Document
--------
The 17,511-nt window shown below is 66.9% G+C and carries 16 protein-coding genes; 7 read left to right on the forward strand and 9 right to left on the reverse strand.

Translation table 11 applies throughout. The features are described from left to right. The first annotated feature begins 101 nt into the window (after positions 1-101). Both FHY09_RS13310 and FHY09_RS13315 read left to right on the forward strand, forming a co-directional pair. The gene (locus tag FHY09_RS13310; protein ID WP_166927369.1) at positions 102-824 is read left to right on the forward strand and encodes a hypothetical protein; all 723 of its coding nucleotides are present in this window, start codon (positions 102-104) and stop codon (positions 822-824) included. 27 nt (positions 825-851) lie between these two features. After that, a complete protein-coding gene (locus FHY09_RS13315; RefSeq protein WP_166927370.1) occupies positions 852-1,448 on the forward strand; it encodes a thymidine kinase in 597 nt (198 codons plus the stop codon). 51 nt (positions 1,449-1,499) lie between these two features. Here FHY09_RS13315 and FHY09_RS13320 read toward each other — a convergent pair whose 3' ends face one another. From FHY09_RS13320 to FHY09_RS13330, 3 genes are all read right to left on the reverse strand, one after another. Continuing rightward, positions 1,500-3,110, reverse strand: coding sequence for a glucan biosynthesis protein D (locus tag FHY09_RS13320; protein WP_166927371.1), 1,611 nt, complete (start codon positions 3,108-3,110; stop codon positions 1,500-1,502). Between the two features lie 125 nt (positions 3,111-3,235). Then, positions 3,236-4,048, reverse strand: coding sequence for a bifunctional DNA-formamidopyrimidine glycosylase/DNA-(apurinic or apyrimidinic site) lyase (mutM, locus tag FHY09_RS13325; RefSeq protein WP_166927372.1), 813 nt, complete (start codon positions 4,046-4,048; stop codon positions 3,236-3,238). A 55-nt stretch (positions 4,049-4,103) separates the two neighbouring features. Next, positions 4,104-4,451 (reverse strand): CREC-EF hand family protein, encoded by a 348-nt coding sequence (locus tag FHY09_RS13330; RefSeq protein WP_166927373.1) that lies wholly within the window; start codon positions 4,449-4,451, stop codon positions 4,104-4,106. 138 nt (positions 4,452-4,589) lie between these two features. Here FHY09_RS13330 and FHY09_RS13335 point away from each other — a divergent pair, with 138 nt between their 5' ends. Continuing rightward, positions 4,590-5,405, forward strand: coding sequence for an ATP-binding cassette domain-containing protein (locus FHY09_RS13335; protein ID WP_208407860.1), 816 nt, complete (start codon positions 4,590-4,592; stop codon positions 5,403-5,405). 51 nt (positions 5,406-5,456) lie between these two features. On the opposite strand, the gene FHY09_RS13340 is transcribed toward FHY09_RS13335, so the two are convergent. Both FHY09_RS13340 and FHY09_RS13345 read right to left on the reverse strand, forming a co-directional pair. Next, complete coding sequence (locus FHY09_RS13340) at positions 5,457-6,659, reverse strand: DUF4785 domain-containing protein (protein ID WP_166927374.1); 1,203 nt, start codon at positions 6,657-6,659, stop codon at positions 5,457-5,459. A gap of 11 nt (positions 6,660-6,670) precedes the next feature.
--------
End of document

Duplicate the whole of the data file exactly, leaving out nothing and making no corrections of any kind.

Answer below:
The 17,511-nt window shown below is 66.9% G+C and carries 16 protein-coding genes; 7 read left to right on the forward strand and 9 right to left on the reverse strand.

Translation table 11 applies throughout. The features are described from left to right. The first annotated feature begins 101 nt into the window (after positions 1-101). Both FHY09_RS13310 and FHY09_RS13315 read left to right on the forward strand, forming a co-directional pair. The gene (locus tag FHY09_RS13310; protein ID WP_166927369.1) at positions 102-824 is read left to right on the forward strand and encodes a hypothetical protein; all 723 of its coding nucleotides are present in this window, start codon (positions 102-104) and stop codon (positions 822-824) included. 27 nt (positions 825-851) lie between these two features. After that, a complete protein-coding gene (locus FHY09_RS13315; RefSeq protein WP_166927370.1) occupies positions 852-1,448 on the forward strand; it encodes a thymidine kinase in 597 nt (198 codons plus the stop codon). 51 nt (positions 1,449-1,499) lie between these two features. Here FHY09_RS13315 and FHY09_RS13320 read toward each other — a convergent pair whose 3' ends face one another. From FHY09_RS13320 to FHY09_RS13330, 3 genes are all read right to left on the reverse strand, one after another. Continuing rightward, positions 1,500-3,110, reverse strand: coding sequence for a glucan biosynthesis protein D (locus tag FHY09_RS13320; protein WP_166927371.1), 1,611 nt, complete (start codon positions 3,108-3,110; stop codon positions 1,500-1,502). Between the two features lie 125 nt (positions 3,111-3,235). Then, positions 3,236-4,048, reverse strand: coding sequence for a bifunctional DNA-formamidopyrimidine glycosylase/DNA-(apurinic or apyrimidinic site) lyase (mutM, locus tag FHY09_RS13325; RefSeq protein WP_166927372.1), 813 nt, complete (start codon positions 4,046-4,048; stop codon positions 3,236-3,238). A 55-nt stretch (positions 4,049-4,103) separates the two neighbouring features. Next, positions 4,104-4,451 (reverse strand): CREC-EF hand family protein, encoded by a 348-nt coding sequence (locus tag FHY09_RS13330; RefSeq protein WP_166927373.1) that lies wholly within the window; start codon positions 4,449-4,451, stop codon positions 4,104-4,106. 138 nt (positions 4,452-4,589) lie between these two features. Here FHY09_RS13330 and FHY09_RS13335 point away from each other — a divergent pair, with 138 nt between their 5' ends. Continuing rightward, positions 4,590-5,405, forward strand: coding sequence for an ATP-binding cassette domain-containing protein (locus FHY09_RS13335; protein ID WP_208407860.1), 816 nt, complete (start codon positions 4,590-4,592; stop codon positions 5,403-5,405). 51 nt (positions 5,406-5,456) lie between these two features. On the opposite strand, the gene FHY09_RS13340 is transcribed toward FHY09_RS13335, so the two are convergent. Both FHY09_RS13340 and FHY09_RS13345 read right to left on the reverse strand, forming a co-directional pair. Next, complete coding sequence (locus FHY09_RS13340) at positions 5,457-6,659, reverse strand: DUF4785 domain-containing protein (protein ID WP_166927374.1); 1,203 nt, start codon at positions 6,657-6,659, stop codon at positions 5,457-5,459. A gap of 11 nt (positions 6,660-6,670) precedes the next feature.